Caring for container gardens

By: Extension At Your Service - Paige Burns
Photo: Paige Burns Old wagons can be used to plant container gardens.

Whether you have acres of land to care for or simply an apartment patio, container gardens can bring the outside right up to your door, for added convenience and beauty. All plants, whether corn or a petunia, have the same basic needs. Light, water, temperature, air movement, relative humidity and fertility all play an important role in plant health. Because container plants have their roots constrained in a pot, it is even more critical that environmental factors be managed properly. To have successful containers, consider some of the following critical issues.

PLANT CHOICE: This is one of the most important factors in having a successful container plant. Whether a perennial (think a standard rose, for example), a mixed container of annual flowers, or a pot with vegetables and herbs, do some research to understand the basic requirements of the plant and if you can meet them. Sun or shade? Cool season or summer? Fertile potting soil or extremely lean, porous soil (which is needed by now-trendy succulent plants)? These needs should be understood ahead of time to ensure a good start.

CONTAINER CHOICE: Is the size sufficient to provide space for adequate root growth? The plant may be small at first, but root growth may be extensive. This is especially important if growing tomatoes in a container, or a container with several plants in it. What is the material of the container? Porous wood or clay pots may lose water more quickly than plastic or glazed pots, and need watering more often. Make sure the container has adequate drainage holes. It is a myth that you can improve drainage in a pot with no holes by adding gravel to the bottom of the container. (I saw a tutorial on Facebook on this just the other day — further proof not to believe everything you see on the internet!)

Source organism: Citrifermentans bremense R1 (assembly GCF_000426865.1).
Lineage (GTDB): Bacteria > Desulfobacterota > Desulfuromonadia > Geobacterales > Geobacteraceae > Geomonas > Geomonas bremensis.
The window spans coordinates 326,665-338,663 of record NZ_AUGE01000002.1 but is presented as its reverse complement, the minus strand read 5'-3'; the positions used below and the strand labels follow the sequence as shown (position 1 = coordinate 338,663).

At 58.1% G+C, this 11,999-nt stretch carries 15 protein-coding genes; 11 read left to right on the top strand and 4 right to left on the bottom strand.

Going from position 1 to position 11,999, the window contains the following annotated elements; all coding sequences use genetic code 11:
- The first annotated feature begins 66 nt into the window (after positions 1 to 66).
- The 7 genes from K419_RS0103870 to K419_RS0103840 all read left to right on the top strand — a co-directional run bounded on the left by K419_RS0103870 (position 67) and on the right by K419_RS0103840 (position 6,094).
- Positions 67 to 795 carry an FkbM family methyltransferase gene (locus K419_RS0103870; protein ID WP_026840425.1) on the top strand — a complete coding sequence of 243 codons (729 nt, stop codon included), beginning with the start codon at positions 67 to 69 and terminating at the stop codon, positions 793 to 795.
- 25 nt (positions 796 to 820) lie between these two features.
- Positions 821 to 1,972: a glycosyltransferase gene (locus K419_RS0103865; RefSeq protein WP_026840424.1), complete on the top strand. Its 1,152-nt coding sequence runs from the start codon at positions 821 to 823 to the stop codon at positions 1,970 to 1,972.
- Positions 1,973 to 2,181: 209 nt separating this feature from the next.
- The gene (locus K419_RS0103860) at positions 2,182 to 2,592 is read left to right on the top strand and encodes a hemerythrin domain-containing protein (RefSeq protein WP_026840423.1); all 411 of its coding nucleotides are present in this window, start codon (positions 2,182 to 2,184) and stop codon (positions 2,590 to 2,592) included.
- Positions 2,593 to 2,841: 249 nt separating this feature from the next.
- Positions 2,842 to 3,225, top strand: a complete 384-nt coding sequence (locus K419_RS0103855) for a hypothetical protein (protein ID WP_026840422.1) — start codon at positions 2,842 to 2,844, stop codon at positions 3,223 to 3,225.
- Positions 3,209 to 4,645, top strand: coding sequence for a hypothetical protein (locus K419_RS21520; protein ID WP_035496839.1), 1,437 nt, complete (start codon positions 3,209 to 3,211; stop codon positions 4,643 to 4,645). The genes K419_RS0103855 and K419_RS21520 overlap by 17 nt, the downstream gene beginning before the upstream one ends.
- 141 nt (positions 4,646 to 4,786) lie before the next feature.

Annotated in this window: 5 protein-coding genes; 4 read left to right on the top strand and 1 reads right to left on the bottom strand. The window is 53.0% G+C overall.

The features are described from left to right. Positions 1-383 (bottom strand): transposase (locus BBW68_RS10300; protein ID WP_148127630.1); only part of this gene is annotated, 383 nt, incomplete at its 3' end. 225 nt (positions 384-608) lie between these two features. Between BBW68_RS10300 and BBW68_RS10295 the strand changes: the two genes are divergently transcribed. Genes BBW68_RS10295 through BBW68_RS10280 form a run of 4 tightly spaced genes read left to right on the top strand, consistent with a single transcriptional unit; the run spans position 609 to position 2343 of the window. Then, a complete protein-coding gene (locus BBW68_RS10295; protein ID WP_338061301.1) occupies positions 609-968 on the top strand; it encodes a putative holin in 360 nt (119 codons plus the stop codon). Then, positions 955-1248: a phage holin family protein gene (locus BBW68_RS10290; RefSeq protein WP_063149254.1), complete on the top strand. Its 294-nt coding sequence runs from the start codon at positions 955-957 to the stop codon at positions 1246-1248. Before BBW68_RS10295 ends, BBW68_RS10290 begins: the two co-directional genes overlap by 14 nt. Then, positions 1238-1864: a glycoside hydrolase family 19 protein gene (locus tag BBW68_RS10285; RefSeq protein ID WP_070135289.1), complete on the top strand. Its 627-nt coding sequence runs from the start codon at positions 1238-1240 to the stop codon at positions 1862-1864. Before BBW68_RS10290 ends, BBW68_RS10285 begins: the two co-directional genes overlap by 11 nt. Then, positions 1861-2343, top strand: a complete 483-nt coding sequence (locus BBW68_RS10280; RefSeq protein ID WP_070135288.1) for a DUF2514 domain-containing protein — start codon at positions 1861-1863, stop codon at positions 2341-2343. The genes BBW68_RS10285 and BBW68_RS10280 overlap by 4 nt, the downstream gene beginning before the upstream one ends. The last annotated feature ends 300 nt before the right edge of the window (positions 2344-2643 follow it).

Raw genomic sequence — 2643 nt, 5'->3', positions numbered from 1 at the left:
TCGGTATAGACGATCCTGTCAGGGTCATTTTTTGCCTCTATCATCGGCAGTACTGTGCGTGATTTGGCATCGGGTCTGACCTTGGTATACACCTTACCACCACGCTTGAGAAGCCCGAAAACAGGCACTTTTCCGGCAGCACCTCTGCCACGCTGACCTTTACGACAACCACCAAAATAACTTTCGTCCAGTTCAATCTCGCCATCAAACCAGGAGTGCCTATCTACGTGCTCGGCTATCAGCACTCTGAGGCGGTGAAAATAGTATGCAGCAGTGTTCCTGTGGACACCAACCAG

Always use soilless media that is made for containers, not garden soil or top soil, which do not drain sufficiently in a pot. Some bagged potting media contains “water holding crystals,” which is worth having, as pots dry out so quickly in the summer. Thoroughly wet media before potting up, as it can be a challenge to get uniform moisture once in the container. A little trick, if you have a particularly deep container, is to put left over plastic cell packs or 4-inch pots at the very bottom, to take up space and save on potting soil. This is not to “improve drainage” (see above); it’s just taking up space at the bottom of a deep pot where roots would not reach.

Fertility is critical when plants are growing in root constricting containers. Best options include controlled-release, slow-release, or liquid fertilizers. The best fertilizer depends on plant needs: are you growing vegetables or flowers? Read the labels and follow application rates as described. Liquid can be used to supplement a slow-release if necessary. Many potting soils include some slow-release fertilizer, but these usually run out in 2-3 months, depending on the amount of watering the container receives and how warm the weather is.

PESTS AND OTHER PROBLEMS: Insect pests — such as aphids, caterpillars, and whiteflies — can be a problem on container plants. Scout plants regularly to catch any problem early, and use a “soft” pesticide, such as insecticidal soap, first for control. Another common problem in container gardening is the build-up of salts in the pot. Fertilizers, which are salts, can form a whitish, residual scum on the pot and soil surface, which can damage plant roots. A good watering (“flushing”) once a week or so should help rinse out the salts. Adequate watering — not too little, not too much — is another challenge of container gardening. Plants can recover more easily from too little water than from too much (rotted roots cannot be resuscitated). Keep in mind that a plant’s water needs may increase over the season, as plants grow and temperatures rise. Arrange for a plant sitter to take care of your carefully tended containers if you go out of town for longer than a couple of days, or you may return to crispy stems instead of lush leaves.

Containers can be a great way to add color, beauty, and maybe even fresh veggies and herbs, to your life. Check with Cooperative Extension for more information about growing successful container gardens.

Paige Burns is a horticulture agent with N.C. Cooperative Extension in Richmond County.

Photo: Paige Burns Old wagons can be used to plant container gardens. Paige Burns Old wagons can be used to plant container gardens.

Extension At Your Service

Paige Burns